Tidbits – July 10
Thanks to the tech people at UNC, my virus problems have been resolved.
In this issue:
1) Peter Gammons finds a new way to bash Title IX
2) Amy Lawrence, of ESPN radio, confirms what we already know: talking about sports for a living on the radio does not require that you know what you’re talking about.
On July 4, Peter Gammons spoke with Bob Valvano on ESPN radio (thanks to MB for the tip). A few minutes into the conversation, the subject turned to the declining number of African Americans in major league baseball. Gammons and Valvano touched on the remarks made a few weeks back by Gary Sheffield and Torii Hunter on the subject. Gammons also observed that baseball has “become very much an elitist sport…you want to play AAU ball, it costs a lot of money. The inner city and the small school baseball programs are not very active.” Then Gammons said: “I don’t mean this to sound sexist at all…but…Title IX eliminated the opportunity for poor kids to play college baseball because you have ten scholarships for thirty players. You get seventeen women’s volleyball scholarships, but you get ten baseball scholarships. So, there aren’t full scholarships anymore in college.” Gammons went on to recount a conversation he had with Harold Reynolds a couple of years ago, when Reynolds was covering the college world series and among the eight teams and roughly 240 players, there were no African Americans.
Did Gammons offer any evidence as to the racial and income composition of the typical college baseball player today compared with thirty years ago? Of course not.
Did he mention that college football requires 85 scholarships, and that that might have something to do with the number of baseball scholarships? Silly question. Did he make any attempt to demonstrate that there are a flood of African American baseball players in high school just dying to play college baseball who can’t because of the limited number of scholarships? Or, about why it is that none of those baseball scholarships that do exist are used on African Americans and what conceivable relationship that has to do with Title IX? No, and no, naturally.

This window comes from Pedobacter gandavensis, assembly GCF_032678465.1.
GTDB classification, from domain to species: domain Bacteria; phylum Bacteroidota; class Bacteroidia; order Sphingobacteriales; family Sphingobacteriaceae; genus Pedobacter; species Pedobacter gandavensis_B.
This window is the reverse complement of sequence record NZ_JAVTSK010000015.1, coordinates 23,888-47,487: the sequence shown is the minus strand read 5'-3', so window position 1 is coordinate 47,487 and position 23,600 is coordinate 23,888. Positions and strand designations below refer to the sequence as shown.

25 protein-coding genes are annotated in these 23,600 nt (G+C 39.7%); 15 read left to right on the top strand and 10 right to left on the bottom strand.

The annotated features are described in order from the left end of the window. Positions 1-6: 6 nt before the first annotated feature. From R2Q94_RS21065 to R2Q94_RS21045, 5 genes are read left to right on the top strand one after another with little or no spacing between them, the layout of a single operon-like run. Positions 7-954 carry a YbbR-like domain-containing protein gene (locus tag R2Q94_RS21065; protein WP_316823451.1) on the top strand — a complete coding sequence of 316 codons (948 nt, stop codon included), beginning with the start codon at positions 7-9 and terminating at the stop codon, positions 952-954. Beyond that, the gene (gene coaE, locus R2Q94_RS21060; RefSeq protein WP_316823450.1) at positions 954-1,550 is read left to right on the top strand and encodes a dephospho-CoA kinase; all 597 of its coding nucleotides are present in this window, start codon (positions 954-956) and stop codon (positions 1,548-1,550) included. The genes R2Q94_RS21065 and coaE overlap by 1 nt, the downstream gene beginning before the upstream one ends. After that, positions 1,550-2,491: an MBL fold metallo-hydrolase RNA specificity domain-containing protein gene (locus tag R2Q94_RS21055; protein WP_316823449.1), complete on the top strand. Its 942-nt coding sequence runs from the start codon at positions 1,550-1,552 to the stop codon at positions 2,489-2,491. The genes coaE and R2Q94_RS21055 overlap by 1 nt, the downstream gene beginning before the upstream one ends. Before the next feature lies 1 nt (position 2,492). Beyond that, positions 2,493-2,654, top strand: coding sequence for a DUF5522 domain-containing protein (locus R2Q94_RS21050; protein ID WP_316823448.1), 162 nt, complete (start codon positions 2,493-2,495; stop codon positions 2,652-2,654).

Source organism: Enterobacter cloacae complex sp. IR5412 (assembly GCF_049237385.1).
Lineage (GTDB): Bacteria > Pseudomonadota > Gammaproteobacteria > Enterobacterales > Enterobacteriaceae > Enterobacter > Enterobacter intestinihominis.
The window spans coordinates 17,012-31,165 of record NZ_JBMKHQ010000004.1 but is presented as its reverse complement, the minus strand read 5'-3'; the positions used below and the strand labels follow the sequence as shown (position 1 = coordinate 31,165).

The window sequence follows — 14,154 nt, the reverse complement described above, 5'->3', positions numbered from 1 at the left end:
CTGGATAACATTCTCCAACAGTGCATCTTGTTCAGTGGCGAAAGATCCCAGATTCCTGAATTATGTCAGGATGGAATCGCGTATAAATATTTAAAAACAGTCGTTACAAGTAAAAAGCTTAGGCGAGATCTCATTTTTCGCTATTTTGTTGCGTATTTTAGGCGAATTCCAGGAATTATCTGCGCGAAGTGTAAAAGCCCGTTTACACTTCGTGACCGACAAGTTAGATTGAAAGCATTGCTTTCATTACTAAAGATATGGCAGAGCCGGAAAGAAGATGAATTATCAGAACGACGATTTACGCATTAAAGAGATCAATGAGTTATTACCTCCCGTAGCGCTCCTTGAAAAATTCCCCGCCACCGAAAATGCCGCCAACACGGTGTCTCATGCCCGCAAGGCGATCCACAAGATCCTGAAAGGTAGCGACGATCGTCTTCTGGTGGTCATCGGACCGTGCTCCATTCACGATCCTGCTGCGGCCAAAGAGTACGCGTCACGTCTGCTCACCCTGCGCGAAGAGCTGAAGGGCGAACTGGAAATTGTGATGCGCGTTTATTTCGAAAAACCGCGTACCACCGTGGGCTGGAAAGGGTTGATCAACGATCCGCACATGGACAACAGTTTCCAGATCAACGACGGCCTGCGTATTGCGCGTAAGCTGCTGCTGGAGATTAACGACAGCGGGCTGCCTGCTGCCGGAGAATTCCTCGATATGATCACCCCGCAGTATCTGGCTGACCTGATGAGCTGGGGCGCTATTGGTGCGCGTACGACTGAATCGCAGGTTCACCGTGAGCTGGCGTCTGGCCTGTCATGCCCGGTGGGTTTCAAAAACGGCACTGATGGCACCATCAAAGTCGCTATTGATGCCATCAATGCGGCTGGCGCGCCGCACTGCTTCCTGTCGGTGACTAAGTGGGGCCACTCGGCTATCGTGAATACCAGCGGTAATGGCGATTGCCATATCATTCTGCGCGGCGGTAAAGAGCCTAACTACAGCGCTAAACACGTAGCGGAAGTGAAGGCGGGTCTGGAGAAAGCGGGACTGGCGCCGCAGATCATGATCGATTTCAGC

Linking Title IX to the lack of Black players (or poor ones) in the majors simply makes no sense. Think about it: college programs are going to offer scholarships to the best players out there. If you are not good enough to earn one of ten scholarships at any of the NCAA schools that offer baseball scholarships, what are the odds that you are a potential major league ballplayer? I’d estimate roughly zero. In other words, whether they’re poor, or African American, or both, players coming out of high school who have major league potential and go to college are, even with the reduced number of scholarships, certainly going to be among those who receive a free ride to play college baseball. And, to put it another way, the odds that there are any players on any college baseball roster who are somewhere between the eleventh and thirtieth best player on the team and have big-league potential are, essentially, zero.
In other words, as an insight into why kids from poor areas, including African Americans, are not playing major league baseball (and, while we know it’s true that few African Americans play in the bigs, Gammons offered no evidence about the class background of contemporary big leaguers more generally), invoking the specter of Title IX is wholly irrelevant.